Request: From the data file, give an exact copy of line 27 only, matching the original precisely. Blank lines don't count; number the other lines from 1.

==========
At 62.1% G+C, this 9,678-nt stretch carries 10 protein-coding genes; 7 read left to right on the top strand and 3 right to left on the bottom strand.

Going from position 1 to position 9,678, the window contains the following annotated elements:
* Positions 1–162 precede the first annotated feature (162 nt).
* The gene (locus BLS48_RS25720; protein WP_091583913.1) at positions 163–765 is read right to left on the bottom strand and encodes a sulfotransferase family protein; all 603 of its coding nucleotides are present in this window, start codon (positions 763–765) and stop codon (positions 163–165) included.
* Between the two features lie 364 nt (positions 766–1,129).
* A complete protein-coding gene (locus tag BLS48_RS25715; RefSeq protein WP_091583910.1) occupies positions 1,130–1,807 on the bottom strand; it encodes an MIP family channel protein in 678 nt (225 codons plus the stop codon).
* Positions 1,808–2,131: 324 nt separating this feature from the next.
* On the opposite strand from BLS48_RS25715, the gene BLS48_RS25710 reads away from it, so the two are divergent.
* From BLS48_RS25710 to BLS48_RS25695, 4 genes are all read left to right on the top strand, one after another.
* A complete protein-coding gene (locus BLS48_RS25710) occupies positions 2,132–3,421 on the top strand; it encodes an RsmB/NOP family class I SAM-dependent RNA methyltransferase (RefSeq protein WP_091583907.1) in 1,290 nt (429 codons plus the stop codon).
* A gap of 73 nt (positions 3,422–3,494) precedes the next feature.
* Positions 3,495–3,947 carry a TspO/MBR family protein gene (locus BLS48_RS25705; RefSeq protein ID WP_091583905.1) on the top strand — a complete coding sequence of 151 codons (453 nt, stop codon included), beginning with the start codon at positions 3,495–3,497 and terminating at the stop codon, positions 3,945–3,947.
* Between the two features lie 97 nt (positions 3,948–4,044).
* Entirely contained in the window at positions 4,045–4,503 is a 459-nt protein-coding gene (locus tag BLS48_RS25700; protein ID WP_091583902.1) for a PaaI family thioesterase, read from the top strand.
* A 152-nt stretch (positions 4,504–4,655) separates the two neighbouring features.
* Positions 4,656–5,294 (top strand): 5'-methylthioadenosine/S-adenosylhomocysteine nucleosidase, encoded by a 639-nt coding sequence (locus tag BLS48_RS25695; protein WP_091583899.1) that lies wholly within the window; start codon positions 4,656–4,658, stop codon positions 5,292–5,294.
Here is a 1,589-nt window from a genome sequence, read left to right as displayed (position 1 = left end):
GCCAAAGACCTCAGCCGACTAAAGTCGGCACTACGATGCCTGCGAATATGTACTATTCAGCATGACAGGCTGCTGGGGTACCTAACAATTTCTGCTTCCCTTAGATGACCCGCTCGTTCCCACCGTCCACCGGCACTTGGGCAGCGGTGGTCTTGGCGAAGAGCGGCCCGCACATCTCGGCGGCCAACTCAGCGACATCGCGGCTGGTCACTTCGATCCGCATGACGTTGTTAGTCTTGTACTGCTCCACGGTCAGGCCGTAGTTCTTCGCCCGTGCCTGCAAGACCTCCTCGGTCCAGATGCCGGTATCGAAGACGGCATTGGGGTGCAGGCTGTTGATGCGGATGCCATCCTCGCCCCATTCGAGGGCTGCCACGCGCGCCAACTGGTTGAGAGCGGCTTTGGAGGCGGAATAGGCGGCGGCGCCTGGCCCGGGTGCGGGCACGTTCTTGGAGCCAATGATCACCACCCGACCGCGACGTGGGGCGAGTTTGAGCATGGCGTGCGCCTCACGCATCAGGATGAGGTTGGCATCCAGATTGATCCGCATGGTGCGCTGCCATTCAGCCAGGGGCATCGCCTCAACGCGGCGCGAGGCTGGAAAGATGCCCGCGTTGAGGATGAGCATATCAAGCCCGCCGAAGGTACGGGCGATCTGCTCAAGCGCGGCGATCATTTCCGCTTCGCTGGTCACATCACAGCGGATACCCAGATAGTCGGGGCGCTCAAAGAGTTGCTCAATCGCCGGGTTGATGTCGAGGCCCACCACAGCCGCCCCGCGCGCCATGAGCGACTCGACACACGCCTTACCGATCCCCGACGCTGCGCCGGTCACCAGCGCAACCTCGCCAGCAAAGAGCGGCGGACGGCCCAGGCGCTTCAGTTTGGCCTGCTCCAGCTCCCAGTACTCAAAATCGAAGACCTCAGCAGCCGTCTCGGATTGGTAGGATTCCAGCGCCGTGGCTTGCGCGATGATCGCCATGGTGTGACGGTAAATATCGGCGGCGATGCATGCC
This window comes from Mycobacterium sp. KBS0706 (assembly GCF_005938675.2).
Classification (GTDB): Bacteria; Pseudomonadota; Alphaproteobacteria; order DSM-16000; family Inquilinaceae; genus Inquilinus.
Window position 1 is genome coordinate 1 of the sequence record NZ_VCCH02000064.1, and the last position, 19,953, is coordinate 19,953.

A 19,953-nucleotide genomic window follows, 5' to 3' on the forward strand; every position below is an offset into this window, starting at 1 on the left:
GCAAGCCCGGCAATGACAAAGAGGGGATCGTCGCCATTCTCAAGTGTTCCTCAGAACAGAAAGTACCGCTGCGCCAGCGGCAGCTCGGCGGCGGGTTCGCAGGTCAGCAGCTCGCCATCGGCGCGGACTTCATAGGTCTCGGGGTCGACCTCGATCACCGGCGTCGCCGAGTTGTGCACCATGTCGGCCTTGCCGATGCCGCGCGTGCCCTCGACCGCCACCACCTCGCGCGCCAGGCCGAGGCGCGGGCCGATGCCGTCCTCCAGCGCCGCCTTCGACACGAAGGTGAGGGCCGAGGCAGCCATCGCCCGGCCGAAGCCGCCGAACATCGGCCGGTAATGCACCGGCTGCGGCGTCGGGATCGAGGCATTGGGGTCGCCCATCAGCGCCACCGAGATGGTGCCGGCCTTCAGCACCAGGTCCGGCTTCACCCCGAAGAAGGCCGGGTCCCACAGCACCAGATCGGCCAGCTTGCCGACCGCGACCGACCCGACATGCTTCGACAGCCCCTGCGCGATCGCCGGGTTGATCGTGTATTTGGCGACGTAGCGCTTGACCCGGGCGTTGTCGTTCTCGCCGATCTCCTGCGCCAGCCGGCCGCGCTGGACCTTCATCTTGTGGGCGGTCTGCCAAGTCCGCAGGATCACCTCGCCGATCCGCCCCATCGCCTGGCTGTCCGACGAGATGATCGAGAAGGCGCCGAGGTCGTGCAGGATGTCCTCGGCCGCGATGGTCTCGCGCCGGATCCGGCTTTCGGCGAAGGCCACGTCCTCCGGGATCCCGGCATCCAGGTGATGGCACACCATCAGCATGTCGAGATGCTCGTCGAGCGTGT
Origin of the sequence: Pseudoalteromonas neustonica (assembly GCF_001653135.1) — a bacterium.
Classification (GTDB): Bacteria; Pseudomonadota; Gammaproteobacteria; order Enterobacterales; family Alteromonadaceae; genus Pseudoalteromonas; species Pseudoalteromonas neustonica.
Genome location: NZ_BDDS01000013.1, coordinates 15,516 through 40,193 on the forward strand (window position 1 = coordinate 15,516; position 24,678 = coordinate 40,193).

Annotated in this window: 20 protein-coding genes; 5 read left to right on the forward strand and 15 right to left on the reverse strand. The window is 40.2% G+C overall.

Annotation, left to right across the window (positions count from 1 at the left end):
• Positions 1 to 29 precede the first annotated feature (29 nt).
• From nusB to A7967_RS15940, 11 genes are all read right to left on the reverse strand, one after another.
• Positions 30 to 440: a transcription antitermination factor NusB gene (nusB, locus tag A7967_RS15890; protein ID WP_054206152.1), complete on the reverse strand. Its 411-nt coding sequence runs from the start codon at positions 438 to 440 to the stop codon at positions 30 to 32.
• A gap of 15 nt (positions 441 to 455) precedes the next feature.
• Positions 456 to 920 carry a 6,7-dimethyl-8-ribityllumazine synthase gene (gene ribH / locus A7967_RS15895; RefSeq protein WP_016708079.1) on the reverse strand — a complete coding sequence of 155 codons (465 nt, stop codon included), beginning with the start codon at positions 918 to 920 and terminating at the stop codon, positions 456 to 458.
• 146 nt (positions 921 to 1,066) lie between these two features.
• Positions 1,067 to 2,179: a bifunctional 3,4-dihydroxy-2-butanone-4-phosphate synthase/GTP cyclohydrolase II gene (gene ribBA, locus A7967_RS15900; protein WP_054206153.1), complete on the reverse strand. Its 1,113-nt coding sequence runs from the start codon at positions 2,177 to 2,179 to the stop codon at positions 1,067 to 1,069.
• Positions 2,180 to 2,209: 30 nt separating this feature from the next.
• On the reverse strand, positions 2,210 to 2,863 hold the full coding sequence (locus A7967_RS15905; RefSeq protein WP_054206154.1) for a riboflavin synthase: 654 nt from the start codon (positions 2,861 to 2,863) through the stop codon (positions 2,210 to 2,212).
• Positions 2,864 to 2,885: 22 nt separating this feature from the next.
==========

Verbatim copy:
Annotated in this window: 20 protein-coding genes; 5 read left to right on the forward strand and 15 right to left on the reverse strand. The window is 40.2% G+C overall.